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A genuine General: Jordan LaPointe ‘17 LaPointe, who says his personal motto is "being genuine goes a long way," is a world traveler, professional debater, and Johnson Scholar.

“Many Johnson scholars, including me, have grown in ways that we couldn’t have even imagined when we first came to W&L.”

Jordan_LaPointe-1024x683 A genuine General: Jordan LaPointe ‘17Jordan LaPointe ’17

Q: How did you first hear about the Johnson Scholarship?

I heard about the W&L Johnson Scholarship from one of my close friends in high school who had applied. If it wasn’t for that friend, I probably wouldn’t have given the school a closer look and applied for the scholarship, despite being a Virginia resident.

Q: Were you considering any other colleges when you applied for the scholarship?

Like most students in my area, I was deeply invested in going to the University of Virginia, but I was also considering UCLA and Berkeley.

Q: Why did you ultimately choose W&L?

I had to weigh my practical and personal interests in coming to my decision, and it just so happened that W&L struck the right balance for me.

Q: How has Johnson affected your views on leadership and integrity — or on academics?

The Johnson has shown me how much excellence must come from within if one wishes to maximize the positive influence that they exert upon their environment. The Johnson Program does an excellent job of giving its scholars enough personal space to develop on their own and figure out what areas they excel in, then offers them the tools to hone those interests to their heart’s content. Because of that, many Johnson scholars, including me, have grown in ways that we couldn’t have even imagined when we first came to W&L.

Q: What is your favorite story about your W&L experience, if you had to pick one?

One of my favorite experiences was interning with Professor Kuettner and the foreign language department during the summer after my sophomore year. It was interesting to experience Lexington without all of the students from W&L and VMI. The town was quieter than usual, with good weather and an abundance of outdoor activities. It was a lot of fun interacting with the local residents as well as with the other W&L summer scholars, each engaged in their own unique research or project.

Q: Do you have a mentor on campus?

Professor Ikeda has been guiding me since I was a first-year student, showing me all the opportunities available through the East Asian Languages and Literatures department if I decided to test my limits and put myself out there. Because of her, I’ve done incredible things like taking part in an international student conference representing W&L and studying abroad in Japan for an entire year.

Q: What extracurricular are you involved in right now that you are extra-passionate about?

Since I’ve been at W&L, I’ve been involved with the Mock Trial team. I didn’t have the opportunity to do Mock Trial in high school, so when I came to Washington and Lee, I thought it would be a good chance for me to explore and develop new skills. After three years of active involvement, from all of the weekends traveling across the East Coast to the sleepless nights going over case materials, I haven’t regretted it once.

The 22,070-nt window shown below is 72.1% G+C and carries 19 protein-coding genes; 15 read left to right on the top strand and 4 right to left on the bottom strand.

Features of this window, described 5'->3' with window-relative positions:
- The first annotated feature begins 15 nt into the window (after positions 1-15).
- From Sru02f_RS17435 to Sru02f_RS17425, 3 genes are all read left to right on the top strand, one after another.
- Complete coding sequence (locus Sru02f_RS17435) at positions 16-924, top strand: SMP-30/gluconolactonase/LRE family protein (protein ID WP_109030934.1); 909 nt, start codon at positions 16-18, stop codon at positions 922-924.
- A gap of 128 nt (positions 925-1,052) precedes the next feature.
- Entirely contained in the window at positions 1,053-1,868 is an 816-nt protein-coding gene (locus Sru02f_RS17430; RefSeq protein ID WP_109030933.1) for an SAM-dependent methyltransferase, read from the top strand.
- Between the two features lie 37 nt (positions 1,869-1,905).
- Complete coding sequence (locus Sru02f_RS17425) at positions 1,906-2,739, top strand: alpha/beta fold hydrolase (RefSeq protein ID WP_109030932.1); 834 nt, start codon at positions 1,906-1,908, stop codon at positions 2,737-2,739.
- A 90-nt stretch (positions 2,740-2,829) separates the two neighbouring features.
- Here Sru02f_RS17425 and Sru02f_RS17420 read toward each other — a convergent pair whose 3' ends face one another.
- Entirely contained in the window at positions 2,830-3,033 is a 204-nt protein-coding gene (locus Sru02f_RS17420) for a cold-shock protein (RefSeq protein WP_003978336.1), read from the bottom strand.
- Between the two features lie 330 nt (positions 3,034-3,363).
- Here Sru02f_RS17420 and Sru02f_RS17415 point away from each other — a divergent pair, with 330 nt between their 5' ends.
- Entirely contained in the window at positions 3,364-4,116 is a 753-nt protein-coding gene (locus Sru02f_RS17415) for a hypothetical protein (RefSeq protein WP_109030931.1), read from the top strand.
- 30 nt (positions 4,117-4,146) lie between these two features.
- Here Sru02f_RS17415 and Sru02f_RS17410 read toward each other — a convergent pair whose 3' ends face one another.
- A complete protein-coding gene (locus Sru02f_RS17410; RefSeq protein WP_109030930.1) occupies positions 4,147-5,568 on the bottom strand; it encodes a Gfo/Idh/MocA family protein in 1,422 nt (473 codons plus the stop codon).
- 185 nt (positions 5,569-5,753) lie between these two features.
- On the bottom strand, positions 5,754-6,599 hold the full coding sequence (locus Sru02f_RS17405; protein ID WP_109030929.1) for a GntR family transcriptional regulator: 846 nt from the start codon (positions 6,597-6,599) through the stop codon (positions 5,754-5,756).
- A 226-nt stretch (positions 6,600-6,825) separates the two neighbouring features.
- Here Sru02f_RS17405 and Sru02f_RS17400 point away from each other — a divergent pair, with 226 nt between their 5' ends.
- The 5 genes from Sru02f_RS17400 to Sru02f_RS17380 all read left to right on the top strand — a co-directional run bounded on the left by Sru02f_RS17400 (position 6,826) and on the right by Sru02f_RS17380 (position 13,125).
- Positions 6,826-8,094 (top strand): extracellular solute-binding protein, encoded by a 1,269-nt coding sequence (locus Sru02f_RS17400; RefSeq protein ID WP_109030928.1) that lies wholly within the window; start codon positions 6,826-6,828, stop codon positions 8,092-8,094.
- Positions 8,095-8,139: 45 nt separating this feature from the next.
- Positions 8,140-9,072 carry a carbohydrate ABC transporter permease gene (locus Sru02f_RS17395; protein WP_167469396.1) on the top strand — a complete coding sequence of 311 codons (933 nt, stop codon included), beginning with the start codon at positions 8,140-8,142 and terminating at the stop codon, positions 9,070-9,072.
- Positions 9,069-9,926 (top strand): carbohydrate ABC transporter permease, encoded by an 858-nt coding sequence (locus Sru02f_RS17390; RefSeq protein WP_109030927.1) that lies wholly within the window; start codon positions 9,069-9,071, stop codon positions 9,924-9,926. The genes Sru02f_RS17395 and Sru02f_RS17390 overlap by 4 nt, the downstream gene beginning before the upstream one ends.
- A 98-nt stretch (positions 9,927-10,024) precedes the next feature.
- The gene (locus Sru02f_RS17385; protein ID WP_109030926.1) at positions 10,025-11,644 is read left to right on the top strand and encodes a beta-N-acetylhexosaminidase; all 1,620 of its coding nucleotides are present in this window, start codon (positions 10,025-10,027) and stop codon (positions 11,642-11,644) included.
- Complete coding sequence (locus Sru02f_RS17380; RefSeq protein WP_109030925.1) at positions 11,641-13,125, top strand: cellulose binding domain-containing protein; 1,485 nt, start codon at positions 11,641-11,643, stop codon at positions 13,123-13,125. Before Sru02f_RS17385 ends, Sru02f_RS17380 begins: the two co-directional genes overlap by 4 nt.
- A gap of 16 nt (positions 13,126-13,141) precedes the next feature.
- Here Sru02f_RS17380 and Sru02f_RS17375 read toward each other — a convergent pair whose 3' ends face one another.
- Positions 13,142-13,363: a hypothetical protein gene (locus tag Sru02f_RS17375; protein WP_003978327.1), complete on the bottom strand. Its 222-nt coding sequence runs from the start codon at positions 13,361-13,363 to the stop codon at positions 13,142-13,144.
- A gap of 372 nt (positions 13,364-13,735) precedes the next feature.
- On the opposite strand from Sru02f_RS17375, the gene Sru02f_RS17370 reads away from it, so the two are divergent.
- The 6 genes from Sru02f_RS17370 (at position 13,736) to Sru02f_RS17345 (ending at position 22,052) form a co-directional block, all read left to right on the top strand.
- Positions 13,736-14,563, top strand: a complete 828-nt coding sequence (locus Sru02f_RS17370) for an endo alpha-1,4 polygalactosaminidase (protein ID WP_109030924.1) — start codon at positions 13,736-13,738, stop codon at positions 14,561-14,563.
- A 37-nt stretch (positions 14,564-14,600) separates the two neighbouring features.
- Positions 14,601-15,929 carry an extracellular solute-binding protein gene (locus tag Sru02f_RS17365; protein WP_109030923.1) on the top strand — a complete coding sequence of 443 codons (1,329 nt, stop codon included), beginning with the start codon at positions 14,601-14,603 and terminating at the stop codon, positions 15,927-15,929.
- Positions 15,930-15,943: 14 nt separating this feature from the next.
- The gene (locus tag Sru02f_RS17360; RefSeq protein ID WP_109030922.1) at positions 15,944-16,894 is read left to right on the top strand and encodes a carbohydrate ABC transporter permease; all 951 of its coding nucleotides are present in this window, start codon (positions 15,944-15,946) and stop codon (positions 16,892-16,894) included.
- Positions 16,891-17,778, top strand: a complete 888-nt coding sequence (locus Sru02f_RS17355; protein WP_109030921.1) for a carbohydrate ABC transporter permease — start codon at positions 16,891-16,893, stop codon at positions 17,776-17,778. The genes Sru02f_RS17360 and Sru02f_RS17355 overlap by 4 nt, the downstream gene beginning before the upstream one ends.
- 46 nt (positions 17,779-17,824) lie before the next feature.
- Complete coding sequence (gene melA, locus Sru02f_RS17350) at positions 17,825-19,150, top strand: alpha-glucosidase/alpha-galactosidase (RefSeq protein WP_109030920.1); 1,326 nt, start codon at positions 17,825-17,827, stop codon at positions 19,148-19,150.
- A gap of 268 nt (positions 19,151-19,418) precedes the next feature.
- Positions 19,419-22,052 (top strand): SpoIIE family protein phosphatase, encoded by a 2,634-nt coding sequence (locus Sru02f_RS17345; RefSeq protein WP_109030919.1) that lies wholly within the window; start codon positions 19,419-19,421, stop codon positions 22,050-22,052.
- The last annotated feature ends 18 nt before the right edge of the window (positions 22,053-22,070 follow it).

Q: What is your favorite campus tradition or piece of history?

The Honor System

Q: If you could travel back in time, what advice would you give to “first day on campus” you?

Pack enough clothes for your App-Adventure pre-O trip; it’s five days, not two….

Q: If someone asked you “why choose W&L,” what is the one reason you would tell them?

The opportunity for immense personal growth

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A little more about Jordan

Ashburn, Virginia

Japanese, Global Politics

Extracurricular involvement:
– Mock Trial
– Traveller

Why did you choose your major?
I had an interest in Japanese language and culture since I was a child, and when I came to W&L I finally saw an opportunity to explore that interest more deeply, eventually turning into a major. In respect to my interest in politics, I decided that it was important to understand how different societies operate, both internally and with each other, and how that affects their legal systems if I wanted to pursue a career in law.

What professor has inspired you?
Seth Cantey and Janet Ikeda

What’s your personal motto?
“Being genuine goes a long way.”

What’s your favorite song right now?
“Stand Tall” by Childish Gambino

Best place to eat in Lexington? What do you order?
Pure Eats. A burger, onion rings, and a doughnut on the side.

What do you wish you’d known before you came to campus?
How essential a hammock is.

Post-graduation plans:
Doing a couple of years of teaching in Japan while preparing for law school.

Favorite W&L memory:
Tubing down the Maury during Spring Term.

Favorite class:
East Asian Cinema

Favorite W&L event:
Fancy Dress

Favorite campus landmark:
The Tea Room in Watson Pavilion

What’s your passion?
Listening to music

What’s something people wouldn’t guess about you?
I’m really good at karaoke

Why did you choose W&L?
I saw an opportunity to balance the economic freedom that the Johnson scholarship granted with my academic and career interests in a unique environment. I still maintain that there is no school like W&L, and I greatly appreciate the unique opportunities for growth that my time here has offered.